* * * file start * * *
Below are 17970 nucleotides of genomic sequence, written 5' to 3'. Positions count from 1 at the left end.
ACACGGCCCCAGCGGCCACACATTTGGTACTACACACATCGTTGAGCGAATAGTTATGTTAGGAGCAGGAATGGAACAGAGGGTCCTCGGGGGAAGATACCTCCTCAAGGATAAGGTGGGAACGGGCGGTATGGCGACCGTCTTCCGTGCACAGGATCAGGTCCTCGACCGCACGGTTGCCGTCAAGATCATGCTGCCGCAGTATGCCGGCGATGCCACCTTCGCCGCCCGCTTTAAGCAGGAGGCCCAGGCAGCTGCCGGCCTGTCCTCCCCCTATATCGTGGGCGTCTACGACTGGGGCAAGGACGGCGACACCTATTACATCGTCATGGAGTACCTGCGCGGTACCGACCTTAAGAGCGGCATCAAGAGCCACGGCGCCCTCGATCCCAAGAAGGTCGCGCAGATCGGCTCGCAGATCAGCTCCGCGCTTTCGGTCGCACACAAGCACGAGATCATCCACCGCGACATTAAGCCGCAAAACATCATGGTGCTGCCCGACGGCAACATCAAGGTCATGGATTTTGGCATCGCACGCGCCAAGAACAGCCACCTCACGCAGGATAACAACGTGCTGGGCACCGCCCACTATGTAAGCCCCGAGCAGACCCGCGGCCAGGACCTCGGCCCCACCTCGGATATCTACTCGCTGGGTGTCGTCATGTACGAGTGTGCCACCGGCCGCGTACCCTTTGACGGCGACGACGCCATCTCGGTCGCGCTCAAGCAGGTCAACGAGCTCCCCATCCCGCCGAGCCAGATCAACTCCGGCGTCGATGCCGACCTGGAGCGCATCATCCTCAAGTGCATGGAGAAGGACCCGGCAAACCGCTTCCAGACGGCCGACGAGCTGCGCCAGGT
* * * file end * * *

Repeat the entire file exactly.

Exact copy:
Below are 17970 nucleotides of genomic sequence, written 5' to 3'. Positions count from 1 at the left end.
ACACGGCCCCAGCGGCCACACATTTGGTACTACACACATCGTTGAGCGAATAGTTATGTTAGGAGCAGGAATGGAACAGAGGGTCCTCGGGGGAAGATACCTCCTCAAGGATAAGGTGGGAACGGGCGGTATGGCGACCGTCTTCCGTGCACAGGATCAGGTCCTCGACCGCACGGTTGCCGTCAAGATCATGCTGCCGCAGTATGCCGGCGATGCCACCTTCGCCGCCCGCTTTAAGCAGGAGGCCCAGGCAGCTGCCGGCCTGTCCTCCCCCTATATCGTGGGCGTCTACGACTGGGGCAAGGACGGCGACACCTATTACATCGTCATGGAGTACCTGCGCGGTACCGACCTTAAGAGCGGCATCAAGAGCCACGGCGCCCTCGATCCCAAGAAGGTCGCGCAGATCGGCTCGCAGATCAGCTCCGCGCTTTCGGTCGCACACAAGCACGAGATCATCCACCGCGACATTAAGCCGCAAAACATCATGGTGCTGCCCGACGGCAACATCAAGGTCATGGATTTTGGCATCGCACGCGCCAAGAACAGCCACCTCACGCAGGATAACAACGTGCTGGGCACCGCCCACTATGTAAGCCCCGAGCAGACCCGCGGCCAGGACCTCGGCCCCACCTCGGATATCTACTCGCTGGGTGTCGTCATGTACGAGTGTGCCACCGGCCGCGTACCCTTTGACGGCGACGACGCCATCTCGGTCGCGCTCAAGCAGGTCAACGAGCTCCCCATCCCGCCGAGCCAGATCAACTCCGGCGTCGATGCCGACCTGGAGCGCATCATCCTCAAGTGCATGGAGAAGGACCCGGCAAACCGCTTCCAGACGGCCGACGAGCTGCGCCAGGT